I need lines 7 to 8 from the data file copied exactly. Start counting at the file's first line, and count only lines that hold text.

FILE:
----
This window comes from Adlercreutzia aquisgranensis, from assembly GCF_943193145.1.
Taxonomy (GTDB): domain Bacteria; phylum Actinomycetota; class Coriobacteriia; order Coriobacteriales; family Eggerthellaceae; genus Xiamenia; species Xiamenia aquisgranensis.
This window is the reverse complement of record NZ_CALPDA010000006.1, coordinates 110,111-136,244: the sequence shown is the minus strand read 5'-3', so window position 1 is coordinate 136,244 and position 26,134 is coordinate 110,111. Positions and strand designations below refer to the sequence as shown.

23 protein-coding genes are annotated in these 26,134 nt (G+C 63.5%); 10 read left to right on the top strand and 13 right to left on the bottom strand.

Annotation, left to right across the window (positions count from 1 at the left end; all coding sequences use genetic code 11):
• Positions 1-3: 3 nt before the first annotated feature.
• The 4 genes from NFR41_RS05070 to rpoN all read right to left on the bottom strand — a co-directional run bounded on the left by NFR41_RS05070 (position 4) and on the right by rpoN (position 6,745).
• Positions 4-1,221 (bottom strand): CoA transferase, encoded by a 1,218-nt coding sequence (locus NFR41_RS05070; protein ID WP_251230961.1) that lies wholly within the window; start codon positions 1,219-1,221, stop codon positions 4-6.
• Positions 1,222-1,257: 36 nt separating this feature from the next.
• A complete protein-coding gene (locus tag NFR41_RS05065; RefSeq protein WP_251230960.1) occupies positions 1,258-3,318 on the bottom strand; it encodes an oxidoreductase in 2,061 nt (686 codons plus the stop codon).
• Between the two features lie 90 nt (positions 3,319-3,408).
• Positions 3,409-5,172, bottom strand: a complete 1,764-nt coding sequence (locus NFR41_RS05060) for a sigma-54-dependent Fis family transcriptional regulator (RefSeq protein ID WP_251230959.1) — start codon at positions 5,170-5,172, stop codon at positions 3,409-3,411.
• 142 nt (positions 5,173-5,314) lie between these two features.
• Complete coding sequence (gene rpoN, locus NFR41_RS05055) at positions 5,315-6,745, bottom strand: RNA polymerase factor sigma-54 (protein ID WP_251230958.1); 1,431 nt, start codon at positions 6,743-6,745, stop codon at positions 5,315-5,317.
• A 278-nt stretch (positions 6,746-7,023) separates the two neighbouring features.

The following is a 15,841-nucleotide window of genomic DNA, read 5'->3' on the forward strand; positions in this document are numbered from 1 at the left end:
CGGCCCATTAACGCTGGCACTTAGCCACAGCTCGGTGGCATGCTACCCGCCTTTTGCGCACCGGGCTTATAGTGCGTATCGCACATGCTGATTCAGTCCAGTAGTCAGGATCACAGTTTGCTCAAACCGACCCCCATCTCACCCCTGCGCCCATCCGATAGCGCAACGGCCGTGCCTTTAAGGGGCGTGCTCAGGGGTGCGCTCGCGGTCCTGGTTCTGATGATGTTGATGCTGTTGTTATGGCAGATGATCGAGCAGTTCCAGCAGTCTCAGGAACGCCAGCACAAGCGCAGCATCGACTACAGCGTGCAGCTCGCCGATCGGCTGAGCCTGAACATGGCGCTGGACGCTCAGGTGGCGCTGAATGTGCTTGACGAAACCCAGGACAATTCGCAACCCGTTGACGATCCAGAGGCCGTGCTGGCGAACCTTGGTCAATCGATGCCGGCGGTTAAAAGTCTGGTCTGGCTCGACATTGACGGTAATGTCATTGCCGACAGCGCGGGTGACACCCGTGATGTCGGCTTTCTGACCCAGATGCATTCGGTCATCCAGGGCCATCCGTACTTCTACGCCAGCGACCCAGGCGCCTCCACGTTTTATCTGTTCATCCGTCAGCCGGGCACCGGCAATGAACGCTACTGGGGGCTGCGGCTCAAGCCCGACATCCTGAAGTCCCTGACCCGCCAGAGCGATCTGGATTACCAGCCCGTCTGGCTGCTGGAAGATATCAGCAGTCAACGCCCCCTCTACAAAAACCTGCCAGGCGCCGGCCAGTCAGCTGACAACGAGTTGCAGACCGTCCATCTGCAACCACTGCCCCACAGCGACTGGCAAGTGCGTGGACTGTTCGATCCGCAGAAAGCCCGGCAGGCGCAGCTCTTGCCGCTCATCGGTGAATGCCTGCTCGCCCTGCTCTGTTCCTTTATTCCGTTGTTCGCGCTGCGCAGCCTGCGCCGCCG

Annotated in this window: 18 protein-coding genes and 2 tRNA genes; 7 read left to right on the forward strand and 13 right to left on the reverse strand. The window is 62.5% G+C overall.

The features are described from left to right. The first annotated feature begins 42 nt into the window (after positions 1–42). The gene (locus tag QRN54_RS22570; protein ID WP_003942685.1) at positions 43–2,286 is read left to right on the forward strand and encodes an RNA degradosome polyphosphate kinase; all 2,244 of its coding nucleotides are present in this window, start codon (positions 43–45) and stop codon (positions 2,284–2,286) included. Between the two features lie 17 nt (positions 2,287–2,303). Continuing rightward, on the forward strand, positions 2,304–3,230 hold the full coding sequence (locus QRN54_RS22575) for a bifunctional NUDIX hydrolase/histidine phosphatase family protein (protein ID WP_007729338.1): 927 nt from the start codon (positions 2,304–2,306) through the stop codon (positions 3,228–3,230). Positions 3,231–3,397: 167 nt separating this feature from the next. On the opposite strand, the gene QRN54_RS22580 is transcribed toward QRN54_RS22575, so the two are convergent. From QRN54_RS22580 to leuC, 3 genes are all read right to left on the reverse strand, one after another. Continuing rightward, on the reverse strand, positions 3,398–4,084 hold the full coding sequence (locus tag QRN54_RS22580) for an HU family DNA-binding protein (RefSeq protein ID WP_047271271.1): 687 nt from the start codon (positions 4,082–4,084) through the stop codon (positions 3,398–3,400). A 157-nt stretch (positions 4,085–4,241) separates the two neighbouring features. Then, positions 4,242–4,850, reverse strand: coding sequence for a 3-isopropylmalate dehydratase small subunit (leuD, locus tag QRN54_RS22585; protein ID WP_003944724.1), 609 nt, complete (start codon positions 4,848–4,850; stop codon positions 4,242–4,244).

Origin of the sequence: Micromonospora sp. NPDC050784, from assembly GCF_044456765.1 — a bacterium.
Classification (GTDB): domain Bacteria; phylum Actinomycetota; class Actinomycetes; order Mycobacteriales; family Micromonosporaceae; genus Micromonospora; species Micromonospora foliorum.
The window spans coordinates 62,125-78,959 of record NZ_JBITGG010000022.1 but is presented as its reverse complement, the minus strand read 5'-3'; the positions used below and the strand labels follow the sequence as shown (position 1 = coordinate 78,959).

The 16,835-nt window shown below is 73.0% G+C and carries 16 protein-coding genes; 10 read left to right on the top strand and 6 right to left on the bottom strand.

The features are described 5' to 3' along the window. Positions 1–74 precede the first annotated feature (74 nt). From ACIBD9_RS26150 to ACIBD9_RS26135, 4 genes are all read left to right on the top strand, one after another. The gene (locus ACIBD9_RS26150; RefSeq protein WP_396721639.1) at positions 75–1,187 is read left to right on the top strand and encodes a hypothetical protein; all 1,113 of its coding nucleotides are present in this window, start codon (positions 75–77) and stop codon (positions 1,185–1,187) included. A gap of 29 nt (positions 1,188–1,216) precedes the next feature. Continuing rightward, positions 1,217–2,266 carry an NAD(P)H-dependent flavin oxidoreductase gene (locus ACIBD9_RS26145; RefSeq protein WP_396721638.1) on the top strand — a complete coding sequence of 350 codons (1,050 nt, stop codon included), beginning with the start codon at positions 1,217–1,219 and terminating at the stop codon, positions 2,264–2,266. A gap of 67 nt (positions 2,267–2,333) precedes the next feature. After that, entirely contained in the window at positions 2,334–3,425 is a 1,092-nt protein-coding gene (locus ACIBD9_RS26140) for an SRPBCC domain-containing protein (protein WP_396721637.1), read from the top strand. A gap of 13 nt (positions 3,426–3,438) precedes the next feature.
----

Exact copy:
• The 4 genes from NFR41_RS05070 to rpoN all read right to left on the bottom strand — a co-directional run bounded on the left by NFR41_RS05070 (position 4) and on the right by rpoN (position 6,745).
• Positions 4-1,221 (bottom strand): CoA transferase, encoded by a 1,218-nt coding sequence (locus NFR41_RS05070; protein ID WP_251230961.1) that lies wholly within the window; start codon positions 1,219-1,221, stop codon positions 4-6.